AI Used to Help Cancer Screening

Using deep learning, researchers are creating tools for cancer screening. Such algorithms may speed research into using affordable ultrasound technology more widely, especially in the developing world. For the past few years, Viksit Kumar has been leading an effort to use GPU-powered deep learning to diagnose cancer using ultrasound images.
The work has focused on breast cancer (which is much more prevalent than ovarian cancer and attracts more funding), with the primary aim of enabling earlier diagnoses in developing countries, where mammograms are rare.
The work has significance for Kumar, as his mother died twelve years ago from ovarian cancer in India. She may have lived years longer if her cancer had been detected earlier.
“That was one of the driving factors for me to move into the medical field,” said Kumar, now a senior research fellow at the Mayo Clinic, in Rochester, Minnesota.
While initially working with ultrasound images for diagnosing pre-term birth complications, Kumar noticed that ultrasounds were picking up different objects, he figured that they might be useful for classifying breast cancer images.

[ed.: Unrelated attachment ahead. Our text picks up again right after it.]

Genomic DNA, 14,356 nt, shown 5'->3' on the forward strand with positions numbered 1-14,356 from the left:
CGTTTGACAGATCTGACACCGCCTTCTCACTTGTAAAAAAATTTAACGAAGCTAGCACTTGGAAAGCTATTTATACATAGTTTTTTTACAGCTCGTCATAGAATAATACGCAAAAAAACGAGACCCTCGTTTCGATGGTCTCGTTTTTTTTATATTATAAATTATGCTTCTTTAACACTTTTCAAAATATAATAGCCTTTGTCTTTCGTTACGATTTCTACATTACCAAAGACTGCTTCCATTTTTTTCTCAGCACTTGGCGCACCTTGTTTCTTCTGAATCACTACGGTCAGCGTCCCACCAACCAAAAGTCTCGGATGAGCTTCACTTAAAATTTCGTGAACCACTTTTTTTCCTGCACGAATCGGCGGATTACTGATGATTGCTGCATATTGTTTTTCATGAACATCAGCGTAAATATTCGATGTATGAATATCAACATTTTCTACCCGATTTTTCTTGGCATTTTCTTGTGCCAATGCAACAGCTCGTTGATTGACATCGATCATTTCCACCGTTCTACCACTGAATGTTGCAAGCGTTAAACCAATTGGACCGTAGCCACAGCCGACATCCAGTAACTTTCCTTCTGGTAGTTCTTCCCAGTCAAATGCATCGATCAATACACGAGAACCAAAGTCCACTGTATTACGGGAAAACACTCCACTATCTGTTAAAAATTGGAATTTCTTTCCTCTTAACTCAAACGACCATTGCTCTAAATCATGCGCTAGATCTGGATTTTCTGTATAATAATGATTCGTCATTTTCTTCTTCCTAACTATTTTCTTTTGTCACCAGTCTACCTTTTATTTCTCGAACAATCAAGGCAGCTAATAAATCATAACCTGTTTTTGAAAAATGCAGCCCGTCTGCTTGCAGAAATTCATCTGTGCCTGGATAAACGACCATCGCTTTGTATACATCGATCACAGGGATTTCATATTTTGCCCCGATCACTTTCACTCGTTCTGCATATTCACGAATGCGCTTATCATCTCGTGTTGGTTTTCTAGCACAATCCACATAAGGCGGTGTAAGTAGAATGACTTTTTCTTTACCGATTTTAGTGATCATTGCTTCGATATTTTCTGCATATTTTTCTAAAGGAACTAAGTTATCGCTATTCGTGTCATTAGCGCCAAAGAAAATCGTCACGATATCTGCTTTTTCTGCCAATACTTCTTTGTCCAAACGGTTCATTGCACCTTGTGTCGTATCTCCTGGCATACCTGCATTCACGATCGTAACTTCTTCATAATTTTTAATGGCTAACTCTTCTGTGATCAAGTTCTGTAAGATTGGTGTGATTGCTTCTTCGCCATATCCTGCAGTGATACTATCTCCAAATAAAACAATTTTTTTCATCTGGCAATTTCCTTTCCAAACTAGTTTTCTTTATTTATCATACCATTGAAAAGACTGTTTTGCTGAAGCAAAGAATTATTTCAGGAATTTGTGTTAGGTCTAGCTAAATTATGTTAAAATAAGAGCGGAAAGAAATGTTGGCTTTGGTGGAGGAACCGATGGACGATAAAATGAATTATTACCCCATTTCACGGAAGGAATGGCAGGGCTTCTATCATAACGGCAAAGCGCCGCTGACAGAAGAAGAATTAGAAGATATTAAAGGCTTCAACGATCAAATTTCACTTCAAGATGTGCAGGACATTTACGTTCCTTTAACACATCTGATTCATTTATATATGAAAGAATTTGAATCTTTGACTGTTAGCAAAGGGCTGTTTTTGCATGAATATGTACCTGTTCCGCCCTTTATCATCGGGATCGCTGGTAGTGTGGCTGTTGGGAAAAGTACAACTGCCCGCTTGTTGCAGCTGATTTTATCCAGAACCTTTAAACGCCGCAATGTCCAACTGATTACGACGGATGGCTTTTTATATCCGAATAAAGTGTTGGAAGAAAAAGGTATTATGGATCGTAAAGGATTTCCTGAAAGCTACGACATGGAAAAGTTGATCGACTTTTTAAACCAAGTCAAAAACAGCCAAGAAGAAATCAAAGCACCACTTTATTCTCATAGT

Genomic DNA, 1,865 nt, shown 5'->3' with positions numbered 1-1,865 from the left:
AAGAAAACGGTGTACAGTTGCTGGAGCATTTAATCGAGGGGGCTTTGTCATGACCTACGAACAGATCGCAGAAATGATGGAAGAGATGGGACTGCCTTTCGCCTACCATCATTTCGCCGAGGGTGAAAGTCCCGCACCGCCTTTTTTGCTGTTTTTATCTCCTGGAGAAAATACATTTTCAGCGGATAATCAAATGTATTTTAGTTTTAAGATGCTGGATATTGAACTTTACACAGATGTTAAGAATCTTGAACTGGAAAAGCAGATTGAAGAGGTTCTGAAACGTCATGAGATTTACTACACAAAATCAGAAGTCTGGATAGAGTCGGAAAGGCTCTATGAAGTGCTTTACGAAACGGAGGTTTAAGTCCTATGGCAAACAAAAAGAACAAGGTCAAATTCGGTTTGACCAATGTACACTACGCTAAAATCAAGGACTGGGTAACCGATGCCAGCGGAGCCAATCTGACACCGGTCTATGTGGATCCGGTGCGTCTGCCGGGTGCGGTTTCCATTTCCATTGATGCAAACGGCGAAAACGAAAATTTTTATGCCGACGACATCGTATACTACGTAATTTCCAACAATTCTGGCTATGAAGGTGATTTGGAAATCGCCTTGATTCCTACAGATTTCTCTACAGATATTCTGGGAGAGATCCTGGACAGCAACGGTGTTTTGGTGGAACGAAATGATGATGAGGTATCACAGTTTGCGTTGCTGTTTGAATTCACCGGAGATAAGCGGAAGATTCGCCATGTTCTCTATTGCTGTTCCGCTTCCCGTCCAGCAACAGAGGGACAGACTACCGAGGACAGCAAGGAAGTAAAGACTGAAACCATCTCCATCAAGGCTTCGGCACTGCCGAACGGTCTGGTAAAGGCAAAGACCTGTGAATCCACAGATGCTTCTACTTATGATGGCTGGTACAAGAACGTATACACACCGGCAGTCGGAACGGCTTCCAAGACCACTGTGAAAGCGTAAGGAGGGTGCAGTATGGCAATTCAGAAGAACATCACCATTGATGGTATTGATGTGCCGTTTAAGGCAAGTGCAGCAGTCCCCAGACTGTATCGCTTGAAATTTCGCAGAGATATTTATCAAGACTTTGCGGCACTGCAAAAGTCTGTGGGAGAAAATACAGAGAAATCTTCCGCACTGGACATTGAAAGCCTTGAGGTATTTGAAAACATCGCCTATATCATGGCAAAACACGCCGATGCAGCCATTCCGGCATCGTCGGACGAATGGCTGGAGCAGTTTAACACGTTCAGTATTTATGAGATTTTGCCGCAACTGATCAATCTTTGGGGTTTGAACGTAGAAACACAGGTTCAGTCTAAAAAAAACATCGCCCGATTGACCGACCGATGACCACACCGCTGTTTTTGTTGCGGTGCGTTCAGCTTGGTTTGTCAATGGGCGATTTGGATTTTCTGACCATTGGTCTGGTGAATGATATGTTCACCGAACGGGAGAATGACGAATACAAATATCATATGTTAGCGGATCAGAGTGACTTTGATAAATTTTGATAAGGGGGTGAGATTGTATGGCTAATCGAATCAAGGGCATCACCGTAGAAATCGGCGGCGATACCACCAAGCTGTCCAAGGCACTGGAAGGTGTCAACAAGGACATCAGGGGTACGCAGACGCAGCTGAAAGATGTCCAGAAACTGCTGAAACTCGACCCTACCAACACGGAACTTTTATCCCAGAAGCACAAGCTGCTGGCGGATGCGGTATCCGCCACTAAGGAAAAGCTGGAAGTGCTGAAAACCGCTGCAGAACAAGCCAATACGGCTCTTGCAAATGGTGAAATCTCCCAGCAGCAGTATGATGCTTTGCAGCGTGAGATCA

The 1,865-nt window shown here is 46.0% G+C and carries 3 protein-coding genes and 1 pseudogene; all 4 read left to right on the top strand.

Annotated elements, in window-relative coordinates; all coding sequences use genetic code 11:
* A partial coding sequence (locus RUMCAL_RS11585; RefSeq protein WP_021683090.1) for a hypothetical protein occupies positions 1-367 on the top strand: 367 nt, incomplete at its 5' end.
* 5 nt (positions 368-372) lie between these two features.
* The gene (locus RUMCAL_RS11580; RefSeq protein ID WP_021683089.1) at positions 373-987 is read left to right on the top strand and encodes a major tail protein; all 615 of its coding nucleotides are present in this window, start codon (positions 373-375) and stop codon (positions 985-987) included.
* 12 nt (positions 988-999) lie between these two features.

Kumar deduced that deep learning would be a good application for this problem.
Moreover, breast cancer is one of the most common cancers, and one of the easiest to detect. However, in developing countries, mammogram machines are hard to find outside of large cities, primarily due to cost. As a result, health care providers often take a conservative approach and perform unnecessary biopsies.
After spending more than six months teaching himself everything he could about building and working with deep learning models.
The deep learning tools have progressed substantially since then. The complexity in a deep learning algorithm does not depend on the algorithm itself, but in the data that is used to train the algorithm, according to Kumar.
He has published his work in a paper available online.
The team currently does both training and inference on the same GPUs. Kumar said he wants to do inference on an ultrasound machine in live mode.